One comment was mentioning the possibility to correct the verticals in post. I do this all the time and as you wrote, with a very wide 17mm you never get it perfect and need some post.
With the Sony A7RII with 42 MPix I have so many pixels, that some correction for the Keystone with normal wide lenses is no problem. And it is very easy with Lightroom. LR has a function and can do it perfectly with one click! You will find it under ‘transformations’ (if this is the correct term in an english version) and I use it on most of my architecture and landscapes.
In 2/2014 I posted an article about the use of the 17mm TS-E here at Steve Huff:
Most of the pictures are stitched. You will find some cathedral shots too, also stitched.
Oh those lovely verticals! – I’m green with envy. And for once I liked the HDR drawing-like effect which I think suits architectural shots very well. To me your fourth picture is a gem. I wonder if there are T&S lenses for the Sony NEX and a6000+ series or Pentax APS-C?
Hi John, thanks for commenting!
I agree that most HDR is awful, but it uses to work (in my opinion) for architectural subjects. Anyway, I’m trying to restrain myself lately with that strong saturation and micro-contrast that tone mapping can produce…
I’m pretty sure you can use the same TS lenses on APS-C Sony bodies (or Pentax if adapters are available), but, of course, then the 17mm will become a 24mm and the 24mm a 35mm (angle of view wise).
Thanks for sharing, Felipe. I use a shift lens to shoot mirrors sometimes. I wonder if I would get a better result with film, as most digital cameras don’t play well with these kinds of lenses. You do have to stop them down, that’s for sure.
Or, perhaps a normal lens on a higher resolution sensor, using only half the frame, would work better. (If that makes any sense).
Thanks for commenting, Karim. I’m afraid I’m not fully understanding your last statement. Do you mean heavily cropping for having room to edit perspective by software? Well, that’s a waste of resolution, IMHO… 🙂
How refreshing it is to look at your photos Felipe – after seeing all those snapshots everywhere with falling buildings, trees, chimneys and street lanterns. Nice work!
Many thanks, Krysztof! I also hate that kind of falling… 🙂
The colors and use lines of balance are outstanding. Thanks for sharing.
I’m glad you liked my pictures. Many thanks!
Stunning photographs !
Nice work and reminds me that my local camera dealer had a used Canon 24mm TS lens that I let go. I doubt they still have it, but I’m going to check, and if they have it I’m buying it! One hard thing moving back to digital from a proper view camera is losing the ability to control perspective and plane of focus, so it seems like a no-brainer to have at least one TS lens in the quiver.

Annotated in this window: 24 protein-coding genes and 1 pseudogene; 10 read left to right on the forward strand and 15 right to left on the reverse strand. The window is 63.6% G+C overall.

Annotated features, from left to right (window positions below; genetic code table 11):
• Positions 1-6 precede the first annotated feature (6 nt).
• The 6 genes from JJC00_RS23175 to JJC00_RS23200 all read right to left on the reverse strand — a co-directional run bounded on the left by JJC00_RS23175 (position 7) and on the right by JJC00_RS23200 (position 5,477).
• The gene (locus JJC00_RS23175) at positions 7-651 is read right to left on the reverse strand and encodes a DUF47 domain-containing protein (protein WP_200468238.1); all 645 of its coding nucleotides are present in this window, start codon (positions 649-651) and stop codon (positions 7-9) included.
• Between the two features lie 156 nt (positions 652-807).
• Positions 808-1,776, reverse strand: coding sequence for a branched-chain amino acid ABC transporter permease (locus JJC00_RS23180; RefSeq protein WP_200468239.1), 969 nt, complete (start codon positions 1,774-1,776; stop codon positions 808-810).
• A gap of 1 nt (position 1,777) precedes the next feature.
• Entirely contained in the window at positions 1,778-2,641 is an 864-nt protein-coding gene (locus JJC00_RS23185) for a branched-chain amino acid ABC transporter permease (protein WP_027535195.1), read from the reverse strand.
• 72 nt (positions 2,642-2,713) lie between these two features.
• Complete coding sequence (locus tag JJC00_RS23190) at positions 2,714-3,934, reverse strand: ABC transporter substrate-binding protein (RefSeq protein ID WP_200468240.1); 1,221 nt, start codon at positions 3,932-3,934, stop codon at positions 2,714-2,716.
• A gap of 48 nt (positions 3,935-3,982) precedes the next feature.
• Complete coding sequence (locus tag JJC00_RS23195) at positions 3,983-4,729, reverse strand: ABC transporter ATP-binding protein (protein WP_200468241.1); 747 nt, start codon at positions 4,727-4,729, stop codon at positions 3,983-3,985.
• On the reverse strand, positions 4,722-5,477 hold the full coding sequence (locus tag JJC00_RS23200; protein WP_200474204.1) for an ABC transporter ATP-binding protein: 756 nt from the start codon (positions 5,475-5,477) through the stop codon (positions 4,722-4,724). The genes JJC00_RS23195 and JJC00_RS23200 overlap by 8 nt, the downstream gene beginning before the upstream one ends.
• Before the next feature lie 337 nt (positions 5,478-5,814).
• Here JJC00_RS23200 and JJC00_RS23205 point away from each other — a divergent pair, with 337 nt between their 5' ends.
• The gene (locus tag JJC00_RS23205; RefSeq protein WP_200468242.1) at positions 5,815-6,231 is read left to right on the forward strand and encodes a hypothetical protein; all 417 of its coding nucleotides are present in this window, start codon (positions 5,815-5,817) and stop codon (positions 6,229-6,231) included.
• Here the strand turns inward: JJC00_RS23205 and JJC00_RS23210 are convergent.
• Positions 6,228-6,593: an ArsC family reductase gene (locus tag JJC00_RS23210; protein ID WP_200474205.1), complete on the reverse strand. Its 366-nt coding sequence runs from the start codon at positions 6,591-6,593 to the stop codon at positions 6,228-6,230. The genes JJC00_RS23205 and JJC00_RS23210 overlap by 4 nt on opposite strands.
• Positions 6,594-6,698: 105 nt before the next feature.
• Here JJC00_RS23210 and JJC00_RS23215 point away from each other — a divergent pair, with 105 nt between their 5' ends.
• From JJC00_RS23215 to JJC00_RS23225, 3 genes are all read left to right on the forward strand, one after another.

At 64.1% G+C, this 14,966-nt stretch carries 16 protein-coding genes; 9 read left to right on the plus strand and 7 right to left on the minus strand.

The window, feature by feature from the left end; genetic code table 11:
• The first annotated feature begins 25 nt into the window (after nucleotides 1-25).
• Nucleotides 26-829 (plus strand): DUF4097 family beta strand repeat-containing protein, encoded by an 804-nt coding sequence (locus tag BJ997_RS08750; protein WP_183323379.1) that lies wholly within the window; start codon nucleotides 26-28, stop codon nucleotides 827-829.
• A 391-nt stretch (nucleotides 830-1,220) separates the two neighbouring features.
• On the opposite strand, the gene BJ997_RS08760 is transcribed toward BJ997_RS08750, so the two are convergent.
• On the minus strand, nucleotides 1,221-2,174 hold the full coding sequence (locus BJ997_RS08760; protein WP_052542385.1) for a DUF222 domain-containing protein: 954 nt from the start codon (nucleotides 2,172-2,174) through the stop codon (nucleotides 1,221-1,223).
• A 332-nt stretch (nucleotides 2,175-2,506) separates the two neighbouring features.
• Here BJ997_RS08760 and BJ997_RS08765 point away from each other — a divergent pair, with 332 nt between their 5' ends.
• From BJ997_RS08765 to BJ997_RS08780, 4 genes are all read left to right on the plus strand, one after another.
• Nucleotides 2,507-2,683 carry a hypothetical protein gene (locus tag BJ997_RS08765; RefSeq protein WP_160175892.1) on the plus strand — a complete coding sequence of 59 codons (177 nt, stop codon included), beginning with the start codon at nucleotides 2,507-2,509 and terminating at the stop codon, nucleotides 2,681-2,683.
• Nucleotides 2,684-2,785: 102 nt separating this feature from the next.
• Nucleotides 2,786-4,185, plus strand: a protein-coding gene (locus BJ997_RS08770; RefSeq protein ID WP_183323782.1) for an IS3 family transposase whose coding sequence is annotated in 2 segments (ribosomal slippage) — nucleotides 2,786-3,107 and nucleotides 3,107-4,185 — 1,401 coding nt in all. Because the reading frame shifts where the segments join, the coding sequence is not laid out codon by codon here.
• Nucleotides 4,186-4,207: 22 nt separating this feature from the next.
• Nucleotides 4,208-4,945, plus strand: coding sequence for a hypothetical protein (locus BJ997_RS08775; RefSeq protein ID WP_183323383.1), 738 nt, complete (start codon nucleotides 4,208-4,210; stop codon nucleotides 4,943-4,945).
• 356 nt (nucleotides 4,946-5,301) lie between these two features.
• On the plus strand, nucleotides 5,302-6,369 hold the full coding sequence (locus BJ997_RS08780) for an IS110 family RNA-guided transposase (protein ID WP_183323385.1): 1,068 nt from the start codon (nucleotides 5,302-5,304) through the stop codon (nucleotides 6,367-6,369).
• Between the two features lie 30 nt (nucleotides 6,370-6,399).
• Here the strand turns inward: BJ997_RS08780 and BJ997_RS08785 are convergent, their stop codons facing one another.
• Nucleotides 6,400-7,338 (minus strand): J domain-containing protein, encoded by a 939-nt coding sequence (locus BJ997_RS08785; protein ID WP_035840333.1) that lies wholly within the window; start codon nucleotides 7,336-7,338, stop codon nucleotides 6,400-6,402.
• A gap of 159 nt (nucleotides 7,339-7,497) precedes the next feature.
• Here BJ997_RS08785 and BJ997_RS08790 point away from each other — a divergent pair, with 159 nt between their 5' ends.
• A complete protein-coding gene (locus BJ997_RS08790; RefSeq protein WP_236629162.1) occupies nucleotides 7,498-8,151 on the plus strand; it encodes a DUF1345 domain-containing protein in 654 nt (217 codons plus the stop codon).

Yes, you’re right. It’s a must, IMHO. Actually, when I check my pictures previous to TS lenses, I get hurt by that keystone effect… 🙂
Hi Felipe, what are the pros/cons vs. using software correction? Are there advantages that the tilt/shift lens has over the digital method?
I do some (minor) software correction, for example when I had not the chance to use a tripod and then a slight correction is always needed (the Sony built-in digital level gauge is really helpful, but it is very tricky to nail the levelling hand held, and it gets trickier when you go with wider focal lengths), but there is a BIG difference between correcting, say, a couple of degrees, and trying to get parallel lines from trapezoid ones. Any heavy tweaking will give you lousy files with much lesser sharpness, not to mention the cropped areas that you will lose from your picture. Believe me, there is a big difference (not always, but mostly).
Calm down with those clarity and HDR sliders.
What’s with 4th picture sharpness?!? Is it the T-S lens pushed to its limit?
You’re right. I’m considering to apply a more neutral (natural) edition. The fourth picture shows what the Canon 17mm is capable of when you shift it seriously… 🙂
I’m lately obsessed with getting perfect verticals. But at last, do we really see things that way?
Those shots seem to me unnatural, maybe the postprocess.
Postprocess is intended to enhance saturation and microcontrast, so it’s not “natural” in that sense. However, perfect verticals are natural, keystone effect isn’t (do the test with your own eyes). But then again wide angle lenses are also unnatural… 🙂 What a mess! That’s the reason I liked the TS 45mm, although I haven’t included any sample here…